My friend David Stephenson has a terrific post on the Huffington Post today, “New Anti-Terror Weapons: You, Me, iPhone & Twitter”. ItÂ picks up on Homeland Security Secretary Napolitano’s speech late last month in which she said: “For too long we’ve treated the public as a liability to be protected rather than an asset in our nation’s collective security.”
Stephenson, a trailblazing thinker in the use of web 2.o tools in homeland security and government in general, argues that new personal technology offers an effective way for the Secretary reorient that approach and maximize the public as an asset. As he writes:
Crafting an effective strategy to productively involve the general public in homeland security should center on two technologies: the increasingly powerful and versatile mobile communication devices that most of us now carry and the Web 2.0 social media that have been created to capitalize on them.
The reality, as every major disaster in recent years has proven, is that we will use these devices in an emergency, whether or not government wants us to. They have become so ingrained in our daily communication routines that we’d automatically turn to them in disasters as well.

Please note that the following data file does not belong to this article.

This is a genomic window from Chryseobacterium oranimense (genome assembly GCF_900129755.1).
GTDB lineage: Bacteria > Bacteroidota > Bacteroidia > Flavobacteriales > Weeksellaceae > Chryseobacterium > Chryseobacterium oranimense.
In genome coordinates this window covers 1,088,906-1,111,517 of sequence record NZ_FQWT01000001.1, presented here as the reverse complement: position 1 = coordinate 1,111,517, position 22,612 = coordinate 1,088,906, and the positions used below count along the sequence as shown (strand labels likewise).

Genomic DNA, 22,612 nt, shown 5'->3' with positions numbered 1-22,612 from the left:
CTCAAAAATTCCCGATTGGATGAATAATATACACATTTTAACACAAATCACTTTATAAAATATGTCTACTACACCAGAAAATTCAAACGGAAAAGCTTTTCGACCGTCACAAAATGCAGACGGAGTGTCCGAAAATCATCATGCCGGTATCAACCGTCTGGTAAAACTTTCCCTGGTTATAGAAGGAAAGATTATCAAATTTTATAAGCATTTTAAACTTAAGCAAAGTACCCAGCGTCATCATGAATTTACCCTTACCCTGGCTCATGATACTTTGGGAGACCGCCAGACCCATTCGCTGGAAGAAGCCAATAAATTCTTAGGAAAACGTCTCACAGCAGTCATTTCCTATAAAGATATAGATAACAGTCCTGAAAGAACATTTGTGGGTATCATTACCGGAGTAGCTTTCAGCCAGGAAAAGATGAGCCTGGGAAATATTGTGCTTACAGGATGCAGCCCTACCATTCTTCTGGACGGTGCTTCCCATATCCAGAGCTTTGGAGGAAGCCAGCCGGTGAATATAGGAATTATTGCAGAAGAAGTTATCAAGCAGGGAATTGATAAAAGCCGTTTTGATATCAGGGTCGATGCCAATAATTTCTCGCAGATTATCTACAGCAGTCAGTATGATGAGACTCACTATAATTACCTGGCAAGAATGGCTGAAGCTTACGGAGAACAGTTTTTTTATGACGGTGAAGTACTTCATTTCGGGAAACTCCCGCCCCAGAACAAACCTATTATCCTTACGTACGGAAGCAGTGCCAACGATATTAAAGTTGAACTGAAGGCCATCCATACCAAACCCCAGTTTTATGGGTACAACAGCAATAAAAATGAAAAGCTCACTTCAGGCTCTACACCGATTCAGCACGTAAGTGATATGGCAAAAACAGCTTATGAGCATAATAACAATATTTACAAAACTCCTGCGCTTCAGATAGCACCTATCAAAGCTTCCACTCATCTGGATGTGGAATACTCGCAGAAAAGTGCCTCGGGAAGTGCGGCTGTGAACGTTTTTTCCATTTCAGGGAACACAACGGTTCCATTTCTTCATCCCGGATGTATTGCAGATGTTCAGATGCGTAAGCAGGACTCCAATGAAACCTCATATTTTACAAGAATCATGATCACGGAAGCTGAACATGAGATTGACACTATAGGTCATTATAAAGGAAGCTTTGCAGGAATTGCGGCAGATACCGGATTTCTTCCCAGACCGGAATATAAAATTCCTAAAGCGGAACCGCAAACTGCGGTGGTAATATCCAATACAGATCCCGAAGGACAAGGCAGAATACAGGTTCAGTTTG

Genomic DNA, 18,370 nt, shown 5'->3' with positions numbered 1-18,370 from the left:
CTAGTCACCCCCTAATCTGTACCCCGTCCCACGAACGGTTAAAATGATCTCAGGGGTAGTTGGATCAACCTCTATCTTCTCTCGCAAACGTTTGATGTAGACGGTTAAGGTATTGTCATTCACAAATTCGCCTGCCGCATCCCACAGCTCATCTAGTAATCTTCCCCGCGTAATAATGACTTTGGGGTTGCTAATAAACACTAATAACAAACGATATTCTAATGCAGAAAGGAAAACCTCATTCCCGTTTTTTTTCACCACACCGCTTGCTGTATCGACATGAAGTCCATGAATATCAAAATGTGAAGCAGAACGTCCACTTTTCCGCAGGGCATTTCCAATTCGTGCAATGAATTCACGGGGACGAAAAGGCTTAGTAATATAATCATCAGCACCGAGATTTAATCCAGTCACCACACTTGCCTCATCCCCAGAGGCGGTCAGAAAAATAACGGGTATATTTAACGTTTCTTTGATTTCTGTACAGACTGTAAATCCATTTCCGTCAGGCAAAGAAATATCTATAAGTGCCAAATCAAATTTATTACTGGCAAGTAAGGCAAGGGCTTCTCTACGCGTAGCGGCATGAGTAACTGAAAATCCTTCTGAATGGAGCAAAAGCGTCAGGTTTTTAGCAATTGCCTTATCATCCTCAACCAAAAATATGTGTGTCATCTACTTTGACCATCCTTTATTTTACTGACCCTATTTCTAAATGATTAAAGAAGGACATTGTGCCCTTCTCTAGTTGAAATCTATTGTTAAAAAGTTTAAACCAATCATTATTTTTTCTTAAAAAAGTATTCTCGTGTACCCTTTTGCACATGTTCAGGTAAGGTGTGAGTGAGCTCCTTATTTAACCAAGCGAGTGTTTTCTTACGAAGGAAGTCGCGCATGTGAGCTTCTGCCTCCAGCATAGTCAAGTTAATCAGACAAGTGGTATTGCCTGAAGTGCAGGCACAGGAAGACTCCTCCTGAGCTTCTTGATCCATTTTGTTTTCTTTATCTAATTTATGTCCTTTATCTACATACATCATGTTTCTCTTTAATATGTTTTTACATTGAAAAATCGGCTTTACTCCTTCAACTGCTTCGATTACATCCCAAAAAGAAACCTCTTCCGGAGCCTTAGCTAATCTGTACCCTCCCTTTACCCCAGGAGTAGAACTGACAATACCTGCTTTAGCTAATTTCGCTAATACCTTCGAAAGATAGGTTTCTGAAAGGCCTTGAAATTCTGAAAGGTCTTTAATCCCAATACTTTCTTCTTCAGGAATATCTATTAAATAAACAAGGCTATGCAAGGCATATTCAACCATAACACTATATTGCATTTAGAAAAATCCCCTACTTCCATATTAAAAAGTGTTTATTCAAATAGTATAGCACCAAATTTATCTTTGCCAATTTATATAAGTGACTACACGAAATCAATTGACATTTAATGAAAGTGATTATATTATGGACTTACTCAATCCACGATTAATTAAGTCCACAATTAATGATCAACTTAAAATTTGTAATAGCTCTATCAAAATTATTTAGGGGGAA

Stephenson says the citizenry is ready but needs some leadership and forward thinking from the authorities at the federal, state and local level:
The public have already kept our part of the bargain, buying these advanced mobile devices and mastering social apps that can be invaluable in disasters.Â Now the burden is on government to meet us halfway.Â That involves two things: coaching us on what kind of information would be helpful in an emergency, and, when one happens, both factoring in real-time location-based info from the public into their actionable intelligence for responding, and using social media to guide us.
The full article can be found here.